It’s easy to look at the red carpets, the awards, the celebrity friendships and million-dollar paychecks and assume that being an actor is one of the cushiest jobs around – as long as you can make it big. With stunt doubles and special effects teams on hand to keep everything safe, and the director and audience asking you to just pretend for a few weeks, what job could be easier, right? Well, that’s not the whole story. Sometimes, the actors who truly make a name for themselves have to risk more than most people to get there. If you value your health, your safety, or your sanity, then no amount of money is going to make it worth the risk.
We’re focusing in on the less glamorous side of the film industry in our latest Docu Series: Why Acting Is An Insanely Dangerous Job.
Risking Your Neck
Sure, actors may just have to pretend to be daring adventurers, soldiers, or fictional heroes, but they’re specifically being asked to pretend they’re doing the most daring, risky things those characters have ever done in their lives. And even though there are stunt doubles ready to handle the major jobs, even small scenes can put stars in harm’s way. The world of Star Wars may be fueled by CG, but when sets are constructed from scratch, accidents happen – like when a hydraulic door closed on Harrison Ford while filming The Force Awakens. As if it wasn’t bad enough, director J.J. Abrams learned his lesson coming to Ford’s rescue – injuring his back trying to raise the door.
The stories of Hollywood injuries on set are delivered every day, from Brad Pitt actually tearing his Achilles heel while playing Achilles, or Michael J. Fox really selling being hanged in Back to the Future 3… by actually being choked. But sometimes, the injuries can be a bit more serious. Charlize Theron has made a name for herself as a star who can throw some punches, but when a backflip while filming Aeon (“Eon”) Flux almost paralyzed her, she promised then and there that she would never do anything dangerous enough for a stunt double to be called in – a decision that worked in her favor for Mad Max: Fury Road.
Risking Your Life
Sprained ankles and cracked ribs are one thing, but it seems like acting is a deadlier profession than most realize – or, at least, it can be. It’s hard to believe that even action star Jason Statham could have kept his cool when filming Expendables 3, driving a truck with fault brakes off a pier, crashing into the water and sinking instantly. He could have drowned, but at least it would have been quick, which is more than you can say for some other A-list actors who have come close to death.
Statham’s Expendables co-star Sylvester Stallone learned that fiction and fact can blur together when filming fight scenes with Dolph Lundgren for Rocky 4. Asking the actor not to hold back, Lundgren delivered a shot straight to Stallone’s chest. He knew something was wrong immediately, and rushed to the hospital to learn his heart had started to swell from the blow. It could have proven fatal, but weeks of bed rest kept the slugger in the fight. So much for movie magic.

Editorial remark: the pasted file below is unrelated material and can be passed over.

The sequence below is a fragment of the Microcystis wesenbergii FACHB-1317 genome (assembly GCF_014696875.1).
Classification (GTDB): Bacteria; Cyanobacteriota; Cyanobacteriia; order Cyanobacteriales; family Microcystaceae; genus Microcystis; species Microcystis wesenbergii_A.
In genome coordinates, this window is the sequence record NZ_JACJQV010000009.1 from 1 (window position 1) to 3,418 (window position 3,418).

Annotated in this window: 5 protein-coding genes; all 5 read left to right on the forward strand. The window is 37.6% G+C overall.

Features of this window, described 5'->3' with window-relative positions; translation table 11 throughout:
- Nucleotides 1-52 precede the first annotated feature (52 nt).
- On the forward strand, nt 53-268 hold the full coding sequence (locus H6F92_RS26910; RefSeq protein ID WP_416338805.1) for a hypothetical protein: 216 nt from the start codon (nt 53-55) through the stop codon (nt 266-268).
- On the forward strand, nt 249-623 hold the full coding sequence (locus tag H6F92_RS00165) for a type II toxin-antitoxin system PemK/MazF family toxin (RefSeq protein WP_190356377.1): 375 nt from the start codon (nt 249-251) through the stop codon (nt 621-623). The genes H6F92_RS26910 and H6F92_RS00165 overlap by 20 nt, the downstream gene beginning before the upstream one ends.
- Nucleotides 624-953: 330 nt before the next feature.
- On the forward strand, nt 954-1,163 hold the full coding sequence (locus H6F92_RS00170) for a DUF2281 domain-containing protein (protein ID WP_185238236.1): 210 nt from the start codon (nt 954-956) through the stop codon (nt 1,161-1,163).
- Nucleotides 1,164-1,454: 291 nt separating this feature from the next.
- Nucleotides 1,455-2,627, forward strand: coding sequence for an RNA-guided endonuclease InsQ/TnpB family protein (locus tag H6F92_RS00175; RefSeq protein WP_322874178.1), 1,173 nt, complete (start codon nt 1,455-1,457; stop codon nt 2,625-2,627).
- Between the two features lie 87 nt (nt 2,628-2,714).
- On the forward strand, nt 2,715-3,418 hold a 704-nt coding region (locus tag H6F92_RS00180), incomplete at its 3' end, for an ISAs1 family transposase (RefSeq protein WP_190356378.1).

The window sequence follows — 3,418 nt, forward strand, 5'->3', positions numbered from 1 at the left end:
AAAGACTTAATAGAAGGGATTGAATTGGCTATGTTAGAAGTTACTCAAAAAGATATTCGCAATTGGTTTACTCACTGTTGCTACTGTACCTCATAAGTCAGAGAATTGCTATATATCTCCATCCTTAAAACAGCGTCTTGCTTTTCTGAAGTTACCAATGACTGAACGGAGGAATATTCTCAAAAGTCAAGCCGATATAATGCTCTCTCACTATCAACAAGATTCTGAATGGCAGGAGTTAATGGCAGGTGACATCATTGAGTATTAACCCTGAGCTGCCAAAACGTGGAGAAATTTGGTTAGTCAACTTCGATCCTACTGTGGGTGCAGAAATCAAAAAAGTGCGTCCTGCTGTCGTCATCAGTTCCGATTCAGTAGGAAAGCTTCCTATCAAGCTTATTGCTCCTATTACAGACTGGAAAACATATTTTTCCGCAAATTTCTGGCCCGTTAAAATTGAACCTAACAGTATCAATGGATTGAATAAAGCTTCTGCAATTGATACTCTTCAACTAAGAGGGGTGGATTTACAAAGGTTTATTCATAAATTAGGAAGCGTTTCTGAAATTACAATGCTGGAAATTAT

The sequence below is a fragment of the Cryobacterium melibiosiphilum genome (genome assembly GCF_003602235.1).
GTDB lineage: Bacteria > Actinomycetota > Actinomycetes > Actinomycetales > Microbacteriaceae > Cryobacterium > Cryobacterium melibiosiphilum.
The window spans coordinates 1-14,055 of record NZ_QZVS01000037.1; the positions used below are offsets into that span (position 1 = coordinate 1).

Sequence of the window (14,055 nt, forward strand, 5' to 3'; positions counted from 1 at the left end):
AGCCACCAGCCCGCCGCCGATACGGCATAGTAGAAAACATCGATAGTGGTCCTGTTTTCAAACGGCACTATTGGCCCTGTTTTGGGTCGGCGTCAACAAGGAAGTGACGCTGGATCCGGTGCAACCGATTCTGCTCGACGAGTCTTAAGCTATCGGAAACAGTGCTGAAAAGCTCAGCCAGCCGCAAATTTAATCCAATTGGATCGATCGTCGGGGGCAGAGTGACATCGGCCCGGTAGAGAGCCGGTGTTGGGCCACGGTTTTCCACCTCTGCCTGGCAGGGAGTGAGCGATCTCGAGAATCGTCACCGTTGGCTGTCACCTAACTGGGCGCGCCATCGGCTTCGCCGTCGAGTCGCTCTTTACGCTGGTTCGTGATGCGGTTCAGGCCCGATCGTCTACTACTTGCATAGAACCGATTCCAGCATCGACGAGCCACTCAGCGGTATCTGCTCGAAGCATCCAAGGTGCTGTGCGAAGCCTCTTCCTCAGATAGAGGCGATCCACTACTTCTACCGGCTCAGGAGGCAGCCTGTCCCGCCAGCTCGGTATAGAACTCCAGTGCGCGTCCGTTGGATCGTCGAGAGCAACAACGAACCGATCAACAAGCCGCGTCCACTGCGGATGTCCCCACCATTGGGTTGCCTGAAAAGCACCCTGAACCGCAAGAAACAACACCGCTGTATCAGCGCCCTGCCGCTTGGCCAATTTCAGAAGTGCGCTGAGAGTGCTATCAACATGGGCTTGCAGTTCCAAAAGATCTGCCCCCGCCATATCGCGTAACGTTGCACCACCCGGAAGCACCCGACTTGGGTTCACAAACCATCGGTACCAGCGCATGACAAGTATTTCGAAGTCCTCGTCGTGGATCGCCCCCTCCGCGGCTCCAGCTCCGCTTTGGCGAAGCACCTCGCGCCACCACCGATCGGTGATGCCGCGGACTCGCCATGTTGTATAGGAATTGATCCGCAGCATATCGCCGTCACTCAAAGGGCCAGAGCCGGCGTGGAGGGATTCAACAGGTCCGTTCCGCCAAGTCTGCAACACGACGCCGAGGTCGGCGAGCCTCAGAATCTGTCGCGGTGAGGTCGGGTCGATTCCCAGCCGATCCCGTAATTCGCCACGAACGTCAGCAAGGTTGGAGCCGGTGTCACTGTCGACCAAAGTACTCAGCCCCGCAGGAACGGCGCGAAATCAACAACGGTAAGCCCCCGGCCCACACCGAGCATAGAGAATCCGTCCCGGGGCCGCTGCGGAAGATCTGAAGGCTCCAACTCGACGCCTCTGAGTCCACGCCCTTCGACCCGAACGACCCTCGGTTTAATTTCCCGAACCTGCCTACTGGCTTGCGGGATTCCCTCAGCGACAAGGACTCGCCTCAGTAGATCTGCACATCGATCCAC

Still, it’s probably George Clooney who puts the idea that acting is easy to bed. While other leading men risk their lives in stunts, like Tom Cruise dangling from the real Burj Khalifa skyscraper in Mission Impossible, Clooney had his brush with death after filming the 2005 drama Syriana. After seriously injuring his back during an interrogation scene, weeks of headaches followed – including a serious panic when spinal fluid began leaking from his nose. Clooney has admitted that in the weeks spent in a hospital bed unable to move, and crippled by headaches, he seriously considered taking his own life. So playing pretend isn’t always fun and games.
Risking Your Health
The stories of actors dropping weight, or gaining muscle for a role are well-known by all movie fans, but it’s still hard to believe the limits that some actors pushed their bodies to in preparation for a role. Robert De Niro set a high bar with Raging Bull, training to become a completely real boxer to play Jake LaMotta – before gaining 60 POUNDS to play him in his later years. That’s a number beaten by one famous method actor, Jared Leto, who gained a whopping 67 pounds to play John Lennon’s killer in Chapter 27. He put on the pounds by sticking to a diet of microwaved ice cream mixed with olive oil, among other foods, and developed gout in the process, saying he’ll never again put his body through the trauma.